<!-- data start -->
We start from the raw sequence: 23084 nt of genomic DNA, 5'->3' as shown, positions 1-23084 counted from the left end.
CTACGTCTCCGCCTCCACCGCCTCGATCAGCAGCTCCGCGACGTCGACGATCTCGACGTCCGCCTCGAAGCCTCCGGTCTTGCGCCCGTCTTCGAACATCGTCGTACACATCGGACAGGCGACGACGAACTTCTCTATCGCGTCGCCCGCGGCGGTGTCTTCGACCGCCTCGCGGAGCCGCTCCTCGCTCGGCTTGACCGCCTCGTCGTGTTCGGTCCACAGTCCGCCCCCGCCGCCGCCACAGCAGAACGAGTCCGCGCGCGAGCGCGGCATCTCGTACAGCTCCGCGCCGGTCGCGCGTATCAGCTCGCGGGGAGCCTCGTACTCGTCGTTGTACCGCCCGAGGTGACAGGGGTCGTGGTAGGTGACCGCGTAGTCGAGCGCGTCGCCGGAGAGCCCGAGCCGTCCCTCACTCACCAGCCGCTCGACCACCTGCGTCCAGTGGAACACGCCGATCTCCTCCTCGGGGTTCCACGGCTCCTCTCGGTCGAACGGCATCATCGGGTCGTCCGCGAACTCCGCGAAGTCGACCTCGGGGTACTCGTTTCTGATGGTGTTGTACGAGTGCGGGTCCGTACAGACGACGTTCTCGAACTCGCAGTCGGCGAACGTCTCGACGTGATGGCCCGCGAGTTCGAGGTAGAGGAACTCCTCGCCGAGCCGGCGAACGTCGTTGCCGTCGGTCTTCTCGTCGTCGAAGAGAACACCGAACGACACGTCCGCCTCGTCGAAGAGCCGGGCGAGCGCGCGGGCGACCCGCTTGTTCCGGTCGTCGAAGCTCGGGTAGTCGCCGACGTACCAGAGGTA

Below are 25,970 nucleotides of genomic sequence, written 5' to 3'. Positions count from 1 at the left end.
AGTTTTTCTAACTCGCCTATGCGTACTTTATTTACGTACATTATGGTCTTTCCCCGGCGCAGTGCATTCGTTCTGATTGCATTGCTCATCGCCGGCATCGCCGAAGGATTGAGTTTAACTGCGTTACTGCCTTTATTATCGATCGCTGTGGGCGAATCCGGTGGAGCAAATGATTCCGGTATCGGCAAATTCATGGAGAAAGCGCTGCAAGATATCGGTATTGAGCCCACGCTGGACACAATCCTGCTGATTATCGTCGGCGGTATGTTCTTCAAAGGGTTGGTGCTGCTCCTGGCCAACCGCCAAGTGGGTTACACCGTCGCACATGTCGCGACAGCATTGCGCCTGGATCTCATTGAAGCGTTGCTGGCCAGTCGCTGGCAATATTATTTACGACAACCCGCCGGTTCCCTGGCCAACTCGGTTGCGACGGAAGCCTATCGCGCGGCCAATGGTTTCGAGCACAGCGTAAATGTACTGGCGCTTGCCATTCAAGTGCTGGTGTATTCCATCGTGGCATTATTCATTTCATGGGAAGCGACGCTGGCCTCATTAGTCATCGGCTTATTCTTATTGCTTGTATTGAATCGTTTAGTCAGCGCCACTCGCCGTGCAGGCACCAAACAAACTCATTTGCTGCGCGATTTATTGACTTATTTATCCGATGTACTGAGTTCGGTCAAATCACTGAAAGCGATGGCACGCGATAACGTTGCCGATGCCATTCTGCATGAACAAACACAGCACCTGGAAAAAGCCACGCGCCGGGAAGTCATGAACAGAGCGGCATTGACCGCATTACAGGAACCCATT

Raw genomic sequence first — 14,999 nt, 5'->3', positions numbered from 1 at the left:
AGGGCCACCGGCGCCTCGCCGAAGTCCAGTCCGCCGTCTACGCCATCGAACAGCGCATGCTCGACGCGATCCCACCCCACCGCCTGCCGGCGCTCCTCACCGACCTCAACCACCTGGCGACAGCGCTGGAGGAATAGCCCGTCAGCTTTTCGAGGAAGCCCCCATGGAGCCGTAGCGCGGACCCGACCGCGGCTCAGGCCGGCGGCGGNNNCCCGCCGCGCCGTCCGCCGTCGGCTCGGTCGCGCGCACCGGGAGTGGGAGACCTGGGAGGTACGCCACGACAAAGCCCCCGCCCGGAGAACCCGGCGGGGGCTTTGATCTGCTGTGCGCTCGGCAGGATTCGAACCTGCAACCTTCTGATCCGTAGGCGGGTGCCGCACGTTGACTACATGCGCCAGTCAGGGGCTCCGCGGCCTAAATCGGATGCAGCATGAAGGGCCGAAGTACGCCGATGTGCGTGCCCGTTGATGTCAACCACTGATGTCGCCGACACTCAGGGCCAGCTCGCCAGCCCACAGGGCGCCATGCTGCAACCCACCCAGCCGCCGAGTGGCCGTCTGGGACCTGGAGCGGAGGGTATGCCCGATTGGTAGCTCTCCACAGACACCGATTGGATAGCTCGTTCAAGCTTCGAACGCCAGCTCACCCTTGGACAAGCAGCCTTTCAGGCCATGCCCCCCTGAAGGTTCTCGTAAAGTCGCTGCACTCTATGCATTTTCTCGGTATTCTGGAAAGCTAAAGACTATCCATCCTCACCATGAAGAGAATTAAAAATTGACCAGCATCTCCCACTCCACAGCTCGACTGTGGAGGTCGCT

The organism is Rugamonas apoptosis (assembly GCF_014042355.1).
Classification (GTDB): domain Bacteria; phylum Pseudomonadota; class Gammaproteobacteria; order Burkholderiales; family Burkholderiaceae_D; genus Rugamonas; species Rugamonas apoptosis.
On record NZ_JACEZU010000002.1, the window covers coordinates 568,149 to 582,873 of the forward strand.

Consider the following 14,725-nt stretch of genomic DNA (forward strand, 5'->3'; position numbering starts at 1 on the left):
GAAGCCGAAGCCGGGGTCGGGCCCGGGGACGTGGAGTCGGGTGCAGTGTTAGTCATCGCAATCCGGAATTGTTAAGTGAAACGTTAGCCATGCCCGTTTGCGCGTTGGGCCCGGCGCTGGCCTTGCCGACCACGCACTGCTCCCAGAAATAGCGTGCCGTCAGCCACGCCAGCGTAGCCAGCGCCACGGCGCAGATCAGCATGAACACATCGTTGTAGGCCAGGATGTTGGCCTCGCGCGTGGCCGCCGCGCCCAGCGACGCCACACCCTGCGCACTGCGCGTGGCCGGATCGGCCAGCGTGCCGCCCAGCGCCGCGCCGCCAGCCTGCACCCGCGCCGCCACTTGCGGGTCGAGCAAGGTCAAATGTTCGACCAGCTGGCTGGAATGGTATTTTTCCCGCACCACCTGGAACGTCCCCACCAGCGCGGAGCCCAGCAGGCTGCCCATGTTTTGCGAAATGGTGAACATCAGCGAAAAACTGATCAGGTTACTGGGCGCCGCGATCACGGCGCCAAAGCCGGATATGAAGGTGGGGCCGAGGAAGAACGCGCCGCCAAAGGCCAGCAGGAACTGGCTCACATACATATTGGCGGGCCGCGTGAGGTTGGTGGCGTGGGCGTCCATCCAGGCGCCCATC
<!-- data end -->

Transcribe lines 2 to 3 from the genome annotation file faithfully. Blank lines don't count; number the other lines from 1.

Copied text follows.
CTACGTCTCCGCCTCCACCGCCTCGATCAGCAGCTCCGCGACGTCGACGATCTCGACGTCCGCCTCGAAGCCTCCGGTCTTGCGCCCGTCTTCGAACATCGTCGTACACATCGGACAGGCGACGACGAACTTCTCTATCGCGTCGCCCGCGGCGGTGTCTTCGACCGCCTCGCGGAGCCGCTCCTCGCTCGGCTTGACCGCCTCGTCGTGTTCGGTCCACAGTCCGCCCCCGCCGCCGCCACAGCAGAACGAGTCCGCGCGCGAGCGCGGCATCTCGTACAGCTCCGCGCCGGTCGCGCGTATCAGCTCGCGGGGAGCCTCGTACTCGTCGTTGTACCGCCCGAGGTGACAGGGGTCGTGGTAGGTGACCGCGTAGTCGAGCGCGTCGCCGGAGAGCCCGAGCCGTCCCTCACTCACCAGCCGCTCGACCACCTGCGTCCAGTGGAACACGCCGATCTCCTCCTCGGGGTTCCACGGCTCCTCTCGGTCGAACGGCATCATCGGGTCGTCCGCGAACTCCGCGAAGTCGACCTCGGGGTACTCGTTTCTGATGGTGTTGTACGAGTGCGGGTCCGTACAGACGACGTTCTCGAACTCGCAGTCGGCGAACGTCTCGACGTGATGGCCCGCGAGTTCGAGGTAGAGGAACTCCTCGCCGAGCCGGCGAACGTCGTTGCCGTCGGTCTTCTCGTCGTCGAAGAGAACACCGAACGACACGTCCGCCTCGTCGAAGAGCCGGGCGAGCGCGCGGGCGACCCGCTTGTTCCGGTCGTCGAAGCTCGGGTAGTCGCCGACGTACCAGAGGTA

Below are 25,970 nucleotides of genomic sequence, written 5' to 3'. Positions count from 1 at the left end.